A trip to Jim Thompson’s House had long been on my ‘to do’ list, but it was only on my last visit to Bangkok that I finally got round to it. I can be a cynical old so and so and I actually surprised myself at how much I enjoyed the whole afternoon.
About Jim Thompson
For those readers that don’t know the story of Jim Thompson, he was the American expat who has been credited with reviving the Thai silk industry in the 1940’s. Thompson’s life story makes for a compelling read; architect, adventurer, entrepreneur, art collector, socialite and military intelligence officer with the O.S.S. (a forerunner of the C.I.A) before his mysterious and still unresolved disappearance on March 26th 1967 when out for a walk in Malaysia’s Cameron Highlands.
The House and Museum
Thompson’s legacy remains very much in force with the world-renowned Thai silk industry of today indebted to the American’s foresight and hard work. His magnificent former home and grounds now form a museum, open daily from 09.00–17.00. Jim Thompson’s House is a testament to Thai tradition and craftsmanship and provides an oasis of calm and tranquillity in the midst of Bangkok’s hustle and bustle. Most of the buildings are over 200 years old and were dismantled from other locations in Thailand before being transported by barge, piece by piece, and lovingly reassembled on their present site.
The intimate nature of the buildings and the value of the artworks on display mean that unattended viewing is not allowed. For an entrance fee of 100 Baht, regular and frequent guided tours are available in a number of languages (including English, Thai, French and German). My one criticism is that the tours can seem a bit rushed. However, given the layout of the buildings it is not practical to have large groups of people lingering in any one spot at a time. On my particular tour the guide declared, ‘Please feel free to take your time and look around’ before in the next breath saying, ‘This way please to the next room.’ It was typically Thai in its contradiction, but the young guide was so charming that everybody just laughed and did exactly as she said!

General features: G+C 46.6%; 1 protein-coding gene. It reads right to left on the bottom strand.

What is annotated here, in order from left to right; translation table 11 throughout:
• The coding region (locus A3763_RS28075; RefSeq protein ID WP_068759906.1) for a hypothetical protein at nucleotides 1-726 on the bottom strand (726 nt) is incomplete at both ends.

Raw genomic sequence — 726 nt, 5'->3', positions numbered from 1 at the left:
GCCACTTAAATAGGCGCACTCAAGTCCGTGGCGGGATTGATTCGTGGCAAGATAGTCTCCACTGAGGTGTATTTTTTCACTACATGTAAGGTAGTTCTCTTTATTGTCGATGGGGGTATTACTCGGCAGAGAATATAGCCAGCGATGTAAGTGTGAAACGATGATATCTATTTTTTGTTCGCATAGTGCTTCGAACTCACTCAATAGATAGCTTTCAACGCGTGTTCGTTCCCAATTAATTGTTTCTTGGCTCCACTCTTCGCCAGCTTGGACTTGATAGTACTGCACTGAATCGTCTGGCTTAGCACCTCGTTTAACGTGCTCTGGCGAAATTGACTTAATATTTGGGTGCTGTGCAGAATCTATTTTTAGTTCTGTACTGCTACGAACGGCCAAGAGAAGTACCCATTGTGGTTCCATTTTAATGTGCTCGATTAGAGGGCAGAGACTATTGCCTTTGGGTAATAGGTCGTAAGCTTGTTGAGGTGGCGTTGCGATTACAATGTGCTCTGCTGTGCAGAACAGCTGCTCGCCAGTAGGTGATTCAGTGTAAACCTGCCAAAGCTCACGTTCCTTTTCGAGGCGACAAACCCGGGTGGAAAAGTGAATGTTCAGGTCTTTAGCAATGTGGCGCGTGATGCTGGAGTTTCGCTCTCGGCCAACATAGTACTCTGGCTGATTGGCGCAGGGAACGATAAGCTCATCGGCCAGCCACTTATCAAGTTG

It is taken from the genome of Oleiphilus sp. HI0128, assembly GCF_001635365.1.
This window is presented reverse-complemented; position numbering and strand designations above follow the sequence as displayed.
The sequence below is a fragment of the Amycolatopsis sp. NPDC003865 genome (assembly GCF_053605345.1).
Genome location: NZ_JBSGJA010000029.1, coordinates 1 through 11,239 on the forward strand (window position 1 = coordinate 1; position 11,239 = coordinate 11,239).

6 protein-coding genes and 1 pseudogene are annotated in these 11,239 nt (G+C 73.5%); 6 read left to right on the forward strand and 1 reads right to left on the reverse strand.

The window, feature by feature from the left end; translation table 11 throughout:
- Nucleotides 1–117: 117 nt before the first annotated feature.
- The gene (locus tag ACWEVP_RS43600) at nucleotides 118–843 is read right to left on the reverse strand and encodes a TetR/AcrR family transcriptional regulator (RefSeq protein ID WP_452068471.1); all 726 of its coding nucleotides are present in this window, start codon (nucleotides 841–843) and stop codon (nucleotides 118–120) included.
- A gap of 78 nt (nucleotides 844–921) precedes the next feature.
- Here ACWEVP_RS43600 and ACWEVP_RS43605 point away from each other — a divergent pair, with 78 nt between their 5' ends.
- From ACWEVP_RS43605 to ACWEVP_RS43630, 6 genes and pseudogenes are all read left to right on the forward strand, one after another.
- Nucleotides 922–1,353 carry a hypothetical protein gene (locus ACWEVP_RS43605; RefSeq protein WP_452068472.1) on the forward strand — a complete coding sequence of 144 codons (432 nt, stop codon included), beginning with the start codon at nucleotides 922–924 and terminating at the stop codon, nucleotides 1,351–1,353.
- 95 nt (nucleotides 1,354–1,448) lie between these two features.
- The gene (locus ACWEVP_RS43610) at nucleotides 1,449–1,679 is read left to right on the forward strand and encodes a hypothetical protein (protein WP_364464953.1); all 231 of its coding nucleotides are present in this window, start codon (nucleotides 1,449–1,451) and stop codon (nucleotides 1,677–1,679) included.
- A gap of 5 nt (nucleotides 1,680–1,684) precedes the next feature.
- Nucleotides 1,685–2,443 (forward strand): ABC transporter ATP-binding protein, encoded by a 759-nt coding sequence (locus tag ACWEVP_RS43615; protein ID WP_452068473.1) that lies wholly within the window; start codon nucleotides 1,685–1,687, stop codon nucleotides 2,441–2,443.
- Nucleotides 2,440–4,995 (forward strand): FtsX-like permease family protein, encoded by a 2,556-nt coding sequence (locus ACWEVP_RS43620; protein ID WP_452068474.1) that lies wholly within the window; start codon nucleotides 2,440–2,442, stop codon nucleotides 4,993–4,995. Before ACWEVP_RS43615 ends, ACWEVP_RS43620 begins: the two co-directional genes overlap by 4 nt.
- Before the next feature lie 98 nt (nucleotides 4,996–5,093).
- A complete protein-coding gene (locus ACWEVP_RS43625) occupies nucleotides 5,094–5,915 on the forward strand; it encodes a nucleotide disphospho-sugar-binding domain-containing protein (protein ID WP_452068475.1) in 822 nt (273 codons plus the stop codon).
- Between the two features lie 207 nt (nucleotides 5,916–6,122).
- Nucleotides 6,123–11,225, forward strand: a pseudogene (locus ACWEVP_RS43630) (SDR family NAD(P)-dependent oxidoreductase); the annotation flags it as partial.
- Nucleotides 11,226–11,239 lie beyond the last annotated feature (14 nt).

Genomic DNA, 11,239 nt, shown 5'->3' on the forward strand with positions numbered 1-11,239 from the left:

Bags have to be deposited in attended lockers before the start of the tour. Cameras can be taken with you, but photographs are not permitted in the main buildings themselves. Pictures can be taken in the grounds and in some of the smaller buildings. There is a very pleasant (and comparatively expensive) coffee shop and restaurant within the grounds. Of course, no visit would be complete without a trip to the excellent store where the entire range bears the hallmark of Jim Thompson quality.
Opening Times – Daily 09.00 – 17.00
Entrance Fee – 100 Baht
Address – 6 Soi Kasemsan 2, Rama 1 Road, Bangkok (opposite National Stadium)
Website – www.jimthompsonhouse.com
Getting To Jim Thompson’s House
Most hotels will be able to arrange transport via tuk-tuk or taxi-meter. Independent travel is just as easy and will certainly be cheaper. Take the Skytrain to National Stadium station and follow the exit signs marked for Jim Thompson’s House. There is a signpost at the top of the soi leading to the house. The house is a 5-minute walk from the Skytrain stop. Ignore (or just smile) at the almost inevitable and plausible individual who tells you, ‘Jim Thompson House closed today.’ It is just a ruse to try and get you to take the conveniently parked up tuk-tuk and embark on a ride around various tailor’s and jeweller’s shops for which the driver receives commission.
Photos © Thaizer